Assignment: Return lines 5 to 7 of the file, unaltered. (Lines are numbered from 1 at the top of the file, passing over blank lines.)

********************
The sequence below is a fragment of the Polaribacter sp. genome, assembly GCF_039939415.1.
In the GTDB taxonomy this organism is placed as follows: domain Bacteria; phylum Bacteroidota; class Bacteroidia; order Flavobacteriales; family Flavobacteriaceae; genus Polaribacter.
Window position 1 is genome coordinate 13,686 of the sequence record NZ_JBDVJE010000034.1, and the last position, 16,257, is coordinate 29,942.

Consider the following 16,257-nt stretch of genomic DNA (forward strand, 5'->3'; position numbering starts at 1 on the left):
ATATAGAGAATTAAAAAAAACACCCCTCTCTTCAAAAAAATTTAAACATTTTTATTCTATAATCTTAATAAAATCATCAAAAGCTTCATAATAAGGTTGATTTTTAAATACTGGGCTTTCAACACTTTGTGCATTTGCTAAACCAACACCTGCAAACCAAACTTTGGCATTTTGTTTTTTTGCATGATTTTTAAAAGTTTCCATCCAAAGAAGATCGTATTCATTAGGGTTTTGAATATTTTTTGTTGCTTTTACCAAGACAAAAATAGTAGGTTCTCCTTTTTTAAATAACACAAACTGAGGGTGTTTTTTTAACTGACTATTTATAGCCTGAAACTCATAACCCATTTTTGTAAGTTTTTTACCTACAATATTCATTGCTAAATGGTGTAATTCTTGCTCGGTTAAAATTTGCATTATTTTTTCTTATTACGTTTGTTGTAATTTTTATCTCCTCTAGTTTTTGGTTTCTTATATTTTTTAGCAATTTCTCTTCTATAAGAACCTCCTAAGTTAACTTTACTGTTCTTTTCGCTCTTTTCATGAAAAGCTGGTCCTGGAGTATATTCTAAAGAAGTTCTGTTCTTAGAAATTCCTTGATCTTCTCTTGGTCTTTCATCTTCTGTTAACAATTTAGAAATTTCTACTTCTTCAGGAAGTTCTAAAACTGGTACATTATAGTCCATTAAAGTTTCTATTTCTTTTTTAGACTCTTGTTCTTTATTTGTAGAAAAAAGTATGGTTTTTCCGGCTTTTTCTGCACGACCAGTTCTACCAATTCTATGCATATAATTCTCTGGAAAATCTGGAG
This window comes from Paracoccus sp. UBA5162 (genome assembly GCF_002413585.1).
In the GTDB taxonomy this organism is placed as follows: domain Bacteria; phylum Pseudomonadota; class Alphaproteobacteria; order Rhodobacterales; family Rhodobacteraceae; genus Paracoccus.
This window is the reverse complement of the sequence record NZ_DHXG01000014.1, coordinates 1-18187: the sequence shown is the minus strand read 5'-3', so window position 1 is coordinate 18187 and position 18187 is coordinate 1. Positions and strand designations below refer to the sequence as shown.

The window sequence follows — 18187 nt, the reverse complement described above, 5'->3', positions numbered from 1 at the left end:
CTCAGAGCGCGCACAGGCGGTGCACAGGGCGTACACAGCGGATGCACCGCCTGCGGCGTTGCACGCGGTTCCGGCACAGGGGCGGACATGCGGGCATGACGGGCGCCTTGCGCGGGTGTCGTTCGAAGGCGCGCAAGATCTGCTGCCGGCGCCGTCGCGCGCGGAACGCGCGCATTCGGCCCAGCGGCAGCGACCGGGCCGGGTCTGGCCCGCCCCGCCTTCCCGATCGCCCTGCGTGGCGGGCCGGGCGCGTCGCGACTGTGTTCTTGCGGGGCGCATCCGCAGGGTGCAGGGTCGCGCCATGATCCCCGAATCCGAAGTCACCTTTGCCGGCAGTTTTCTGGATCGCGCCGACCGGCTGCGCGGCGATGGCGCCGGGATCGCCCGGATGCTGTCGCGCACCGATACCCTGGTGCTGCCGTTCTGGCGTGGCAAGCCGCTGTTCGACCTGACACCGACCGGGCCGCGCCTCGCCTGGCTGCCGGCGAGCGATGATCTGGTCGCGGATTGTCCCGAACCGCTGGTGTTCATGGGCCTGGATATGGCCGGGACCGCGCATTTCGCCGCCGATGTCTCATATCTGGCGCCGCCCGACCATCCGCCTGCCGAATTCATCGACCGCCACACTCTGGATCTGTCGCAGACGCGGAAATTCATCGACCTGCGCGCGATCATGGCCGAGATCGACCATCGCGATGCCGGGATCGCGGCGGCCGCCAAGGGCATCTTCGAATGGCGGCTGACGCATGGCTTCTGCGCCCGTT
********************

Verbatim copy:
ATATAGAGAATTAAAAAAAACACCCCTCTCTTCAAAAAAATTTAAACATTTTTATTCTATAATCTTAATAAAATCATCAAAAGCTTCATAATAAGGTTGATTTTTAAATACTGGGCTTTCAACACTTTGTGCATTTGCTAAACCAACACCTGCAAACCAAACTTTGGCATTTTGTTTTTTTGCATGATTTTTAAAAGTTTCCATCCAAAGAAGATCGTATTCATTAGGGTTTTGAATATTTTTTGTTGCTTTTACCAAGACAAAAATAGTAGGTTCTCCTTTTTTAAATAACACAAACTGAGGGTGTTTTTTTAACTGACTATTTATAGCCTGAAACTCATAACCCATTTTTGTAAGTTTTTTACCTACAATATTCATTGCTAAATGGTGTAATTCTTGCTCGGTTAAAATTTGCATTATTTTTTCTTATTACGTTTGTTGTAATTTTTATCTCCTCTAGTTTTTGGTTTCTTATATTTTTTAGCAATTTCTCTTCTATAAGAACCTCCTAAGTTAACTTTACTGTTCTTTTCGCTCTTTTCATGAAAAGCTGGTCCTGGAGTATATTCTAAAGAAGTTCTGTTCTTAGAAATTCCTTGATCTTCTCTTGGTCTTTCATCTTCTGTTAACAATTTAGAAATTTCTACTTCTTCAGGAAGTTCTAAAACTGGTACATTATAGTCCATTAAAGTTTCTATTTCTTTTTTAGACTCTTGTTCTTTATTTGTAGAAAAAAGTATGGTTTTTCCGGCTTTTTCTGCACGACCAGTTCTACCAATTCTATGCATATAATTCTCTGGAAAATCTGGAG
This window comes from Paracoccus sp. UBA5162 (genome assembly GCF_002413585.1).
In the GTDB taxonomy this organism is placed as follows: domain Bacteria; phylum Pseudomonadota; class Alphaproteobacteria; order Rhodobacterales; family Rhodobacteraceae; genus Paracoccus.